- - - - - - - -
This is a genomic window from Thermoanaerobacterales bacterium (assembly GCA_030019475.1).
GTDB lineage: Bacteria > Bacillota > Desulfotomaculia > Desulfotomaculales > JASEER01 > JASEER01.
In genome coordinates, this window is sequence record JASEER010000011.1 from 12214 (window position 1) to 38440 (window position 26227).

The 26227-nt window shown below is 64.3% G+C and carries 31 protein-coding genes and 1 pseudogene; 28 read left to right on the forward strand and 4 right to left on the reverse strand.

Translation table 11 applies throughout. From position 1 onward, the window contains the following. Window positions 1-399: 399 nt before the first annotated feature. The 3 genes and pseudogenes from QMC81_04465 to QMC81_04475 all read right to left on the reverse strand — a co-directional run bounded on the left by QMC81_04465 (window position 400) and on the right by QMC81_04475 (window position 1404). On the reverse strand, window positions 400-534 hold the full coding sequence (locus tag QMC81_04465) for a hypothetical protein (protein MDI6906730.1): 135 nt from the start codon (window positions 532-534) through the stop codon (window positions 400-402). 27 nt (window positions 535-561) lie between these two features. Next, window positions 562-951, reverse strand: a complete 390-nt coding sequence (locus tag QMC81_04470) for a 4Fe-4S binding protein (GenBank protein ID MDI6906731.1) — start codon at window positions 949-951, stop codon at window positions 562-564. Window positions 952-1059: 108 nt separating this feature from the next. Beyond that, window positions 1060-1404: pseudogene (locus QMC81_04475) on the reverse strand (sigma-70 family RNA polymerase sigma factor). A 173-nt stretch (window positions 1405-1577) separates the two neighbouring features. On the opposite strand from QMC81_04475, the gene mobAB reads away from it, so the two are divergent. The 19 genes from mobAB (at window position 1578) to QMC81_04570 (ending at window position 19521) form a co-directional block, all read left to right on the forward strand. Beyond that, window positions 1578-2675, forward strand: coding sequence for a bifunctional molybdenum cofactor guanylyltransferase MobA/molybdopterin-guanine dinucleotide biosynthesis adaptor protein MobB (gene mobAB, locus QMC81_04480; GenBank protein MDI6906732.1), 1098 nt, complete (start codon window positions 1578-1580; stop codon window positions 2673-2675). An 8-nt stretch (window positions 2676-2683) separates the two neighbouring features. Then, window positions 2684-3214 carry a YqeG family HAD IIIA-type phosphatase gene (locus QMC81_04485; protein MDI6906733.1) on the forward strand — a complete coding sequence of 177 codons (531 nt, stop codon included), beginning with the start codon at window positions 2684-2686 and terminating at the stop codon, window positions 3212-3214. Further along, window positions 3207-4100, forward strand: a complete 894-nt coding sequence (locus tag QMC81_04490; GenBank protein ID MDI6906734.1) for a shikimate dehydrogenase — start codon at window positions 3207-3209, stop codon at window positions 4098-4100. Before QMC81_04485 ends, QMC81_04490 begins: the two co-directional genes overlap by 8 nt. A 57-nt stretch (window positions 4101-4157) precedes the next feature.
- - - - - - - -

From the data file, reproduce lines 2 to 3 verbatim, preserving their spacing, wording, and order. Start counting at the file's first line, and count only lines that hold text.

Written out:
GTDB lineage: Bacteria > Bacillota > Desulfotomaculia > Desulfotomaculales > JASEER01 > JASEER01.
In genome coordinates, this window is sequence record JASEER010000011.1 from 12214 (window position 1) to 38440 (window position 26227).